Observations indicate that some of the largest Kuiper Belt Objects (KBOs) have retained volatiles in the gas phase (e.g., Pluto), while others have surface volatiles that might support a seasonal atmosphere (e.g., Eris). Since the presence of an atmosphere can affect their reflectance spectra and thermal balance, Schaller & Brown examined the role of volatile escape driven by solar heating of the surface. Guided by recent simulations, we estimate the loss of primordial N-2 for several large KBOs, accounting for escape driven by UV/EUV heating of the upper atmosphere as well as by solar heating of the surface. For the latter we present new simulations and for the former we scale recent detailed simulations of escape from Pluto using the energy limited escape model validated recently by molecular kinetic simulations. Unlike what has been assumed to date, we show that unless the N-2 atmosphere is thin (< similar to 10(18) N-2 cm(-2)) and/or the radius small (< similar to 200-300 km), escape is primarily driven by the UV/EUV radiation absorbed in the upper atmosphere. This affects the discussion of the relationship between atmospheric loss and the observed surface properties for a number of the KBOs examined. Our long-term goal is to connect detailed atmospheric loss simulations with a model for volatile transport for individual KBOs.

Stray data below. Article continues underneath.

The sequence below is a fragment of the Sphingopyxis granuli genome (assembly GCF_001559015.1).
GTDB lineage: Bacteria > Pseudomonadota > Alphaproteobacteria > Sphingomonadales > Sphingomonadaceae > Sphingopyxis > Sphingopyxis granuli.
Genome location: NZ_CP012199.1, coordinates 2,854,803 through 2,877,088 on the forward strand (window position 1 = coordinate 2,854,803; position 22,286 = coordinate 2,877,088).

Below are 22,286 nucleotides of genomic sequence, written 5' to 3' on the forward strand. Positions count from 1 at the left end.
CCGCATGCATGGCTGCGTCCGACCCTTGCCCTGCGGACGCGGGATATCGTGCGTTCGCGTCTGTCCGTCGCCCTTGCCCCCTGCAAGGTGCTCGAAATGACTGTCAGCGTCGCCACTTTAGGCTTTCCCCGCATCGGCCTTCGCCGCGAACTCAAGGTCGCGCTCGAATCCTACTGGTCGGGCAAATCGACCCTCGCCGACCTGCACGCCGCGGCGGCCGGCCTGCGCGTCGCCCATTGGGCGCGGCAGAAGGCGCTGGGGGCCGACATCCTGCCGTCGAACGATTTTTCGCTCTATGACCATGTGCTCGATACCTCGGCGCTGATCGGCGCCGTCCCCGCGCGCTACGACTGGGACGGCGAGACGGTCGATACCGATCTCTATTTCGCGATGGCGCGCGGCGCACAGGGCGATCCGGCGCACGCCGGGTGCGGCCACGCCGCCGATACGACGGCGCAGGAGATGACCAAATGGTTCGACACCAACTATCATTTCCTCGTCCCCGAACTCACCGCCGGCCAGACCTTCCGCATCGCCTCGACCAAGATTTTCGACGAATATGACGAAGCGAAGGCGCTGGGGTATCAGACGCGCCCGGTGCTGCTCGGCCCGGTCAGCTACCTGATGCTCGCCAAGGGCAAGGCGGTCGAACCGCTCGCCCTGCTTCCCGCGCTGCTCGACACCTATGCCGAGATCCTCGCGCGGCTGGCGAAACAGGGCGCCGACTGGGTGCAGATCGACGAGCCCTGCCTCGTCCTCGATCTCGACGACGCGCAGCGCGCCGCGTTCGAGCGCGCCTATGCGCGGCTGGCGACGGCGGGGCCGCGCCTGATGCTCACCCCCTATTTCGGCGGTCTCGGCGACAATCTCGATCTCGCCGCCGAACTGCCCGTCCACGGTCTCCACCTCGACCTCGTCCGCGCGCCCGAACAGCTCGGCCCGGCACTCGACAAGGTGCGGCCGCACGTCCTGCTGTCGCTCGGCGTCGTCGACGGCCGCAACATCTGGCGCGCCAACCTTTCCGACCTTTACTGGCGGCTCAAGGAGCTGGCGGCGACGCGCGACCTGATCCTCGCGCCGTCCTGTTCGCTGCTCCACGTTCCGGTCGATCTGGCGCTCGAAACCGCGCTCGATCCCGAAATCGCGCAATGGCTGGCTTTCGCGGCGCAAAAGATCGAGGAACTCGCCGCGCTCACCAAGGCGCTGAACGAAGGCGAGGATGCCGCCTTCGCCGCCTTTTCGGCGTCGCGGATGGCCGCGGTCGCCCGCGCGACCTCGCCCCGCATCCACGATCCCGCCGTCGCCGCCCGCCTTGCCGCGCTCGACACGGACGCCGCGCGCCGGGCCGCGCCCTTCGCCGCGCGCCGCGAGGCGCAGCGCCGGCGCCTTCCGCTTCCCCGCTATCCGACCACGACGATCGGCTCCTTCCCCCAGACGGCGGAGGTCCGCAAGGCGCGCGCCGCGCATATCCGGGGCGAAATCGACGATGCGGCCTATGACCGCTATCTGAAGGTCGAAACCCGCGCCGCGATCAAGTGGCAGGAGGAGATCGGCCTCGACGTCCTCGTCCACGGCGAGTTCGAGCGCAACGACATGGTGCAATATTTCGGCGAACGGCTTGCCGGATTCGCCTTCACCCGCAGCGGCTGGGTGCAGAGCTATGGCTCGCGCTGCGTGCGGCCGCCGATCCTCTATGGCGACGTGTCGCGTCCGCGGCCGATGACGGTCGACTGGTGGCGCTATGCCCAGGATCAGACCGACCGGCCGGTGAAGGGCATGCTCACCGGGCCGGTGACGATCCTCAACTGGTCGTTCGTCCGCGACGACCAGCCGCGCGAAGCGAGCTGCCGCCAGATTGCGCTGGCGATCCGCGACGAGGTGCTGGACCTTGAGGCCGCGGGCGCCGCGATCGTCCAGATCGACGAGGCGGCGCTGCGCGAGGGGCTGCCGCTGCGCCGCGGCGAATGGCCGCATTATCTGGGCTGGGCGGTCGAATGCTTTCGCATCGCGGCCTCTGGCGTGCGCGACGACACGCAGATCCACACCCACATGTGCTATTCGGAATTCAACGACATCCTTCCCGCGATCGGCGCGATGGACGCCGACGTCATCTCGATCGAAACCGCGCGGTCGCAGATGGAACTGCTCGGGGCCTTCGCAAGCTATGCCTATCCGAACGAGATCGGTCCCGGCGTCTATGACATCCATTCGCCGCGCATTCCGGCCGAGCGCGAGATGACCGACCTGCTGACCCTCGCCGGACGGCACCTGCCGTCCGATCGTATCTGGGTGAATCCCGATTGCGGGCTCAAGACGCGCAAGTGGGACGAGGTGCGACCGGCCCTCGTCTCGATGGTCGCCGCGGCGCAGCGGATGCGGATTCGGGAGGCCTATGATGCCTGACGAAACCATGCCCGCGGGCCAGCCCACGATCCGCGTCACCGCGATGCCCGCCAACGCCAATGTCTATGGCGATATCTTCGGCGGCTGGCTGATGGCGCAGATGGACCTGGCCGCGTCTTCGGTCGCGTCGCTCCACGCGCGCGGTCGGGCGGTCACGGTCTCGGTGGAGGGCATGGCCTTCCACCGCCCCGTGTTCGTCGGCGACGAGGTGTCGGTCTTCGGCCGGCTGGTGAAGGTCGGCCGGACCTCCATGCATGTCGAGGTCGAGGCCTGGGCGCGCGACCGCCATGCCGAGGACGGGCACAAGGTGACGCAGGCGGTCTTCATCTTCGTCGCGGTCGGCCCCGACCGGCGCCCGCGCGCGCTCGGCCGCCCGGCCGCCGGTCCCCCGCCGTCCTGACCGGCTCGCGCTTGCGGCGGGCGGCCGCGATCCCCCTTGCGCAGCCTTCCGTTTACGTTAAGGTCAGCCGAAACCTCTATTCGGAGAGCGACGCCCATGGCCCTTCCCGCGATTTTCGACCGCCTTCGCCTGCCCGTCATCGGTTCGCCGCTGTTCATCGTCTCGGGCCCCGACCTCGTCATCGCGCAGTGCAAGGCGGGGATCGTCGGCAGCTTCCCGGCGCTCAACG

Kuiper belt objects: individual, planets and satellites: atmospheres, PLUTOS ATMOSPHERE, 90377 SEDNA, PLANETARY-ATMOSPHERES, THERMAL STRUCTURE, CHARONS RADIUS, SURFACE, ESCAPE, TNOS, COOL, METHANE, Astronomy & Astrophysics
Johnson, R. et al. (2015): Volatile Loss and Classification of Kuiper Belt Objects. The Astrophysical Journal, 809(1). DOI: 10.1088/0004-637X/809/1/43